Girl who ran

When I was in primary school, there was one girl who was a year older than me. She had a very small and thin body, and even though nobody explicitly explained to us, through the day-to-day school life, we all somehow understood that she had some underlying medical condition. There was a group of girls in my neighbourhood who always went to school together and I often found this girl among them. She had a very gentle and kind nature, and everybody treated her like a precious pearl.

Every spring, our school hosted a sport festival. Children played various sports and performances in the schoolyard in front of other kids and the families who came to watch us. Among the sports we all played was a 150 meter race. The race was held by grade. There were four classes in every grade, and each race was run by four people, one from each class. This 150 meter race was one of the highlights of our sport festival.

When I was in Grade 5, I took part in the organizing committee of the sport festival, and one of my tasks was to sit on the side of the race track during the 150 meter race for Grade 6 kids to make sure that everybody stayed on their track.

While I sat there on the ground, boys and girls powerfully passed by me at their full speed. The dust swirled in front of me as they came and went. From their faces, I could tell that everybody was carrying different emotions. Some were focused to win the race, some were desperate to finish the race, and yet others were smiling at the spectators.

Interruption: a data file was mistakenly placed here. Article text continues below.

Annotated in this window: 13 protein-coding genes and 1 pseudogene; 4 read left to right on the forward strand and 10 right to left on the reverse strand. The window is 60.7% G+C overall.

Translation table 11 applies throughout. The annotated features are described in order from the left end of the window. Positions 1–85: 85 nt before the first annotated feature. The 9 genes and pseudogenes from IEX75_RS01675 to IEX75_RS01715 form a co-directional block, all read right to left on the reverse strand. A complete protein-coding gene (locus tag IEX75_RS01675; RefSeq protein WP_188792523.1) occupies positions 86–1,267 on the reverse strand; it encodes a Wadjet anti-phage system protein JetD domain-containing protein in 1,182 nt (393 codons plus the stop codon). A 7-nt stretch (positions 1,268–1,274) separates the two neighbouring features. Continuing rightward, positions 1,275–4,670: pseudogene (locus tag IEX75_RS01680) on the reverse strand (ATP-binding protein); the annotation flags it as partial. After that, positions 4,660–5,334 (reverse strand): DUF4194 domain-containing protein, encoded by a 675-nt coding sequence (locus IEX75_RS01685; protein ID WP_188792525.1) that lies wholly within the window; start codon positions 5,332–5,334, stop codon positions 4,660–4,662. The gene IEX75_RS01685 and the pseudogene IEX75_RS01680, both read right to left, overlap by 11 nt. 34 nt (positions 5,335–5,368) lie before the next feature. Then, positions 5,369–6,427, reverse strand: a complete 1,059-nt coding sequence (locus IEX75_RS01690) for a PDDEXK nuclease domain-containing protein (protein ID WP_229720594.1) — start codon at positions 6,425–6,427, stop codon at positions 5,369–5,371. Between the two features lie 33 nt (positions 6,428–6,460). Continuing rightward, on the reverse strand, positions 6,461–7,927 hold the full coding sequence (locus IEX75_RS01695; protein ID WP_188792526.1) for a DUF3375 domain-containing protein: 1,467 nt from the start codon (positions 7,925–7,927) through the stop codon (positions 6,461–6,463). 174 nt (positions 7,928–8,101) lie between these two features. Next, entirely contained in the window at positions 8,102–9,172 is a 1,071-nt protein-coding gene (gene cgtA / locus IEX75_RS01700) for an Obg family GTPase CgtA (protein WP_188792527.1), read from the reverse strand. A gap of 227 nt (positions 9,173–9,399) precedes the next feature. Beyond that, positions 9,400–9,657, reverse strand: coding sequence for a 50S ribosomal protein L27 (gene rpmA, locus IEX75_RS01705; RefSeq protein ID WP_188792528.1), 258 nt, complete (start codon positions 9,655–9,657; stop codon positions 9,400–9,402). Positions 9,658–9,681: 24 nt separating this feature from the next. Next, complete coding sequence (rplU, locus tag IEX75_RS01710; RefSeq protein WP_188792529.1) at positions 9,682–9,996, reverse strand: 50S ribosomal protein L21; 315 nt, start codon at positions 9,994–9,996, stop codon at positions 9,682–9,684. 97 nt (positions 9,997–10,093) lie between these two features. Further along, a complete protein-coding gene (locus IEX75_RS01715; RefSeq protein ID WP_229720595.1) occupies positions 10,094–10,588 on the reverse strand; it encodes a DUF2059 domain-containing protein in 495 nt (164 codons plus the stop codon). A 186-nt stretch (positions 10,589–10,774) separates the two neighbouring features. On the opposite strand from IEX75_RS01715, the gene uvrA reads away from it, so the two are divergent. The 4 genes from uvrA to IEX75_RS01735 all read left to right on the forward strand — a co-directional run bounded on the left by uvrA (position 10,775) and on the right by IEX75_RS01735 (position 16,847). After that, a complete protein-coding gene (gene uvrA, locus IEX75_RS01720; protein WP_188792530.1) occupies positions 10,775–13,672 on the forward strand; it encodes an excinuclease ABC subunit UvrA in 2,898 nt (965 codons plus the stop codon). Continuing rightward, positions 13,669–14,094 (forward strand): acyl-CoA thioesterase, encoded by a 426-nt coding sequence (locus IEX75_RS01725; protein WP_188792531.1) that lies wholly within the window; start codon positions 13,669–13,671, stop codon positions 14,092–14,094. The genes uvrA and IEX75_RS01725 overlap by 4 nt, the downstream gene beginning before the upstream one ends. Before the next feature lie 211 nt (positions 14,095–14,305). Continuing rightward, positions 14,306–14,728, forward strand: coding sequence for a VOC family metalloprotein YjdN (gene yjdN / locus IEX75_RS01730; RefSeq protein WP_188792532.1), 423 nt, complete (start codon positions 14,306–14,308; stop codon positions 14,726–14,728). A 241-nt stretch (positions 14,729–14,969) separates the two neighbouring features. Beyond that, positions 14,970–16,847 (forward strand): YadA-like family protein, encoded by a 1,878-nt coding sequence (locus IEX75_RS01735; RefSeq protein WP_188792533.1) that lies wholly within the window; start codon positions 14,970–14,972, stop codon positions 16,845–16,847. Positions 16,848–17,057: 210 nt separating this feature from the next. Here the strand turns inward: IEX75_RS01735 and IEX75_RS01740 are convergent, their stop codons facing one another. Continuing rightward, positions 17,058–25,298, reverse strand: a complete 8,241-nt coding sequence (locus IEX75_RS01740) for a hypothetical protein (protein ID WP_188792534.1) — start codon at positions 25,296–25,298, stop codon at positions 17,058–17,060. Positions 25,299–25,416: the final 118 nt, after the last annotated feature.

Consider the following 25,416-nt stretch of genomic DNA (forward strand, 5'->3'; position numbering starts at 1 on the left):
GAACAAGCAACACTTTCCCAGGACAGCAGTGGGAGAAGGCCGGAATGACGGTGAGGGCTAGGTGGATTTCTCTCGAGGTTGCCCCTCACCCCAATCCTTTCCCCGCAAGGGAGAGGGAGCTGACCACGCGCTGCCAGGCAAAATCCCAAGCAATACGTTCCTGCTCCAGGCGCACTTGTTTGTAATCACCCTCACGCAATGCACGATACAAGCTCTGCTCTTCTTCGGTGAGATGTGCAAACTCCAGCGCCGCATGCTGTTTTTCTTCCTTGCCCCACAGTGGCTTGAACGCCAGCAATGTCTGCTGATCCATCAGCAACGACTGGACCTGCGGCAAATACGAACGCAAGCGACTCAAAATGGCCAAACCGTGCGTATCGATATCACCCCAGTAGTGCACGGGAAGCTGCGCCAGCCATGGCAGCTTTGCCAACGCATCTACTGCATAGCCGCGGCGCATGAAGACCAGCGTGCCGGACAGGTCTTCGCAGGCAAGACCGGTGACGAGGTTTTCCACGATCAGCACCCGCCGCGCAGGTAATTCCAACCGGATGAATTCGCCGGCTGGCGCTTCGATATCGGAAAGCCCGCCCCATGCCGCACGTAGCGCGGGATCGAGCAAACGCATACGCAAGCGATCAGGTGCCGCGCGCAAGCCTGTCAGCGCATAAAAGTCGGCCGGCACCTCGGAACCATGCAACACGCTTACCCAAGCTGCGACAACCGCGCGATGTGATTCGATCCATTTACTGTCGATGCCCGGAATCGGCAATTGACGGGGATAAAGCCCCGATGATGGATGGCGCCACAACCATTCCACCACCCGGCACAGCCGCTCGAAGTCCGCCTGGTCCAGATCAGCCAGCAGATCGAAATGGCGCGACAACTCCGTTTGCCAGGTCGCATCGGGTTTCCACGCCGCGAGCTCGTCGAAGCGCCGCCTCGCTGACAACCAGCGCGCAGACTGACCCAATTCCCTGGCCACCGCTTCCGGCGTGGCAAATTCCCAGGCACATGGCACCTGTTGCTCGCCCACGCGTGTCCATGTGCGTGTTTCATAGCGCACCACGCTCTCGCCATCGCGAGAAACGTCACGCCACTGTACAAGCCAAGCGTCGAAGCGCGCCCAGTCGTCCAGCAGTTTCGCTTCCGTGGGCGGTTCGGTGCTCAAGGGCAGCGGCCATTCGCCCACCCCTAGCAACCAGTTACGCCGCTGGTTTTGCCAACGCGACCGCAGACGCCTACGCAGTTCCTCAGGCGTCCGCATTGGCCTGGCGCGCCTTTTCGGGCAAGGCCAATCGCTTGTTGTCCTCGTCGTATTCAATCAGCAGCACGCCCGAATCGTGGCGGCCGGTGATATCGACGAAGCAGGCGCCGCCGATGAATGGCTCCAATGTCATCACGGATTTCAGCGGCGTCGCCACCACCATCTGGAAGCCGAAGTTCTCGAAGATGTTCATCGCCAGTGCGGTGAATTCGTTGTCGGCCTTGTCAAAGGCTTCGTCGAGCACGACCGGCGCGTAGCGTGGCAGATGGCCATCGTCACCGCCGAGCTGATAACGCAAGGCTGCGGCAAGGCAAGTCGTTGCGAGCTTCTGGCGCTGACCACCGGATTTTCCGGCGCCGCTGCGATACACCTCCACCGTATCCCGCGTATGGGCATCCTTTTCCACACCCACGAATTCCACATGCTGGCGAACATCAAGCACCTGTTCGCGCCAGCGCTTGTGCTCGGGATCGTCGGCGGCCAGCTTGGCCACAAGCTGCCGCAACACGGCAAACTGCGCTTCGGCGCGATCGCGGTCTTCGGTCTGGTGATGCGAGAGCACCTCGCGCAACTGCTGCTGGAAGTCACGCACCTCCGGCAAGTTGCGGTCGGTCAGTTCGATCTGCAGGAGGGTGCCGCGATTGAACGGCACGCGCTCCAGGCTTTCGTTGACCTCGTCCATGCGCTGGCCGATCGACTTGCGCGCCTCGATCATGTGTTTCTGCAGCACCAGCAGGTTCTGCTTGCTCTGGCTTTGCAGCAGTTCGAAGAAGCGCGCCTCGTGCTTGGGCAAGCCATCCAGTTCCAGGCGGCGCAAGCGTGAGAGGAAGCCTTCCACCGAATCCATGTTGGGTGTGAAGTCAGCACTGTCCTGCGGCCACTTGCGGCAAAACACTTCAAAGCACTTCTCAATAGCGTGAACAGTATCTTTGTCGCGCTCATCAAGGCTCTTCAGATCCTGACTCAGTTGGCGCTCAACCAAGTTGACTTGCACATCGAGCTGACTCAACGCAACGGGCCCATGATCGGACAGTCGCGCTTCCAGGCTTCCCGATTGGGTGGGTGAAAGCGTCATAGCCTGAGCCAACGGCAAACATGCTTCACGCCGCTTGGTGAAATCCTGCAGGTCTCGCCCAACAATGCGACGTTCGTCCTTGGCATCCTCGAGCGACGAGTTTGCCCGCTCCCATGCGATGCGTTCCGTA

Then before one race, teachers ran to the race track and made a special starting line for a student. As I looked in the direction, I saw that girl with a thin body nervously standing at the line. The girl had a restriction on the physical activity she was allowed, and the special starting line was designed so that she had to run less distance.

The pistol went off, and I saw the girl start running. As she came closer, I saw a focused expression on her face. Everybody was cheering her. When she passed by me, I felt her strong footsteps on the ground and felt the air pressure against my body. A dusty wind swirled behind her.

She finished the race successfully and everybody cheered.

A year later, she and her friends moved on to the junior high school, and I didn’t see her anymore. Then one early summer day, my mother got the news that the girl had passed away.

“When?” I asked her totally shocked.

“Last night,” my mother replied.

My mother and I never knew this girl personally, but we decided to join the line of people in front of the girl’s house when her family came out to carry her body to the funeral.

As I stood among other kids and their parents, I was thinking of that day of the sport festival, when the girl ran the 150 meter race, how I felt the powerful footsteps and wind against my skin and how lively she was.